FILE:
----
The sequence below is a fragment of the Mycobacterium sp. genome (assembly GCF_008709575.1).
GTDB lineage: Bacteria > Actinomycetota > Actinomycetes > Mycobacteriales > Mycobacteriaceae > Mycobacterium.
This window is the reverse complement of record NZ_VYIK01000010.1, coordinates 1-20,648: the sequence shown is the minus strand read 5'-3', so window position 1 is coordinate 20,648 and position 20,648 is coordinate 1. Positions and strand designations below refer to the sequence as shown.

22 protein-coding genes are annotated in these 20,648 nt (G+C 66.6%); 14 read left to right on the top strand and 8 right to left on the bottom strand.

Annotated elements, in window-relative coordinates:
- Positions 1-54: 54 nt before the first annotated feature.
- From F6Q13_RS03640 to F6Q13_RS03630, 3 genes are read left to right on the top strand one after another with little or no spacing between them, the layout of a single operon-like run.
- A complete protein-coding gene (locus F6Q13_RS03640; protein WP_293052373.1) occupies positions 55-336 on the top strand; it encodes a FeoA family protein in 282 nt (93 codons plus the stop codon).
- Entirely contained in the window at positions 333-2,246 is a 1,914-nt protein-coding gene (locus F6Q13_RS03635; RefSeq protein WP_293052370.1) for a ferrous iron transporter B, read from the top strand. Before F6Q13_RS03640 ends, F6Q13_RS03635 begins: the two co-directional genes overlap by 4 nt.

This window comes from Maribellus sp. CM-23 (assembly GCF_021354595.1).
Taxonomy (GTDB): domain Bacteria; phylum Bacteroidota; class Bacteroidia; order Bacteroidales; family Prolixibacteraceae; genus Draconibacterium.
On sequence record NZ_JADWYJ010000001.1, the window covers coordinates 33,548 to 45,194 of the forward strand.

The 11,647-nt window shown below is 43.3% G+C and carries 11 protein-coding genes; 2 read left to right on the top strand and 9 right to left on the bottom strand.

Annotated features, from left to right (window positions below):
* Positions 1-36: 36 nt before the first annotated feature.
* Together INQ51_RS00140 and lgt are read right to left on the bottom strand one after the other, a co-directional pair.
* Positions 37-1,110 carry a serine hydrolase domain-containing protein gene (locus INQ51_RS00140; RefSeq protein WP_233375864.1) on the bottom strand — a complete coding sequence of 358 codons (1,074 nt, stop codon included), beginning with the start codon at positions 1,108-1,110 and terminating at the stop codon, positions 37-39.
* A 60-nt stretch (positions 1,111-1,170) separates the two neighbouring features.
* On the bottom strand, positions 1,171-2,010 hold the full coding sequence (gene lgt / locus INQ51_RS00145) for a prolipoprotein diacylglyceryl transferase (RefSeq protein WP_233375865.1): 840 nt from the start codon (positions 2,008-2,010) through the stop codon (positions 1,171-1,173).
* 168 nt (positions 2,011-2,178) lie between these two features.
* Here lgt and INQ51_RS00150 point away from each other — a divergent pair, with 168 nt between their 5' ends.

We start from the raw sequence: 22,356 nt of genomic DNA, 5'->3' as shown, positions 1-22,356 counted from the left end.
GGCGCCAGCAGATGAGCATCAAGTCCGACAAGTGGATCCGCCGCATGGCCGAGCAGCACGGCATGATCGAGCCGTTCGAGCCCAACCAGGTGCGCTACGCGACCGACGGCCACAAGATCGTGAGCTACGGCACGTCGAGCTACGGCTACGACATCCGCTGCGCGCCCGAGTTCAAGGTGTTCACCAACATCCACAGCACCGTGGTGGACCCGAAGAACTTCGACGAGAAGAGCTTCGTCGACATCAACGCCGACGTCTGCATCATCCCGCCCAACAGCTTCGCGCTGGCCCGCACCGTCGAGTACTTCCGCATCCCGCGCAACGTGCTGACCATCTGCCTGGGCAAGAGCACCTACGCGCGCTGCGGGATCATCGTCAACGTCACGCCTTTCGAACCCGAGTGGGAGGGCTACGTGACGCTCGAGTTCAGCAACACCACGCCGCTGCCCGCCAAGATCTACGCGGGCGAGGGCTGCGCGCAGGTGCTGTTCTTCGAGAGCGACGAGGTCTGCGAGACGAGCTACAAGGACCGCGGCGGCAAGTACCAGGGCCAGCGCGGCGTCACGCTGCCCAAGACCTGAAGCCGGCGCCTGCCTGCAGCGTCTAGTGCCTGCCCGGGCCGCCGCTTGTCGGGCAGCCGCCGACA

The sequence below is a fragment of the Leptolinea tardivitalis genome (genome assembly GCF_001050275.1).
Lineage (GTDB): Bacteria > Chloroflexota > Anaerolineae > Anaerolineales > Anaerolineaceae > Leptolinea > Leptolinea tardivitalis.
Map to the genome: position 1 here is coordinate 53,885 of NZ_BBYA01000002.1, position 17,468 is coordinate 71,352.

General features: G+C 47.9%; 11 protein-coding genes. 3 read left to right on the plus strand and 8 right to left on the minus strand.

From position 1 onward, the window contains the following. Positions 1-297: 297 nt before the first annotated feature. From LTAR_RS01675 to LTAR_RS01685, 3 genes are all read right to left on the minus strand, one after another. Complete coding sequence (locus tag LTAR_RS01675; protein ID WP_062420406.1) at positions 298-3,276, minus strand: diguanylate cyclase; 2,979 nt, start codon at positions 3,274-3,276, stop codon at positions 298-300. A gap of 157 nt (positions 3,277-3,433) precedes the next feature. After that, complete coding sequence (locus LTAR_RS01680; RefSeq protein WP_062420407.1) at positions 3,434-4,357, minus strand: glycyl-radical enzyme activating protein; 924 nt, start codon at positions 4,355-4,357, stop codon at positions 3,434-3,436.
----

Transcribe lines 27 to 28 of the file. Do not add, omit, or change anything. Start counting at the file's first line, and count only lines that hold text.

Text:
General features: G+C 47.9%; 11 protein-coding genes. 3 read left to right on the plus strand and 8 right to left on the minus strand.

From position 1 onward, the window contains the following. Positions 1-297: 297 nt before the first annotated feature. From LTAR_RS01675 to LTAR_RS01685, 3 genes are all read right to left on the minus strand, one after another. Complete coding sequence (locus tag LTAR_RS01675; protein ID WP_062420406.1) at positions 298-3,276, minus strand: diguanylate cyclase; 2,979 nt, start codon at positions 3,274-3,276, stop codon at positions 298-300. A gap of 157 nt (positions 3,277-3,433) precedes the next feature. After that, complete coding sequence (locus LTAR_RS01680; RefSeq protein WP_062420407.1) at positions 3,434-4,357, minus strand: glycyl-radical enzyme activating protein; 924 nt, start codon at positions 4,355-4,357, stop codon at positions 3,434-3,436.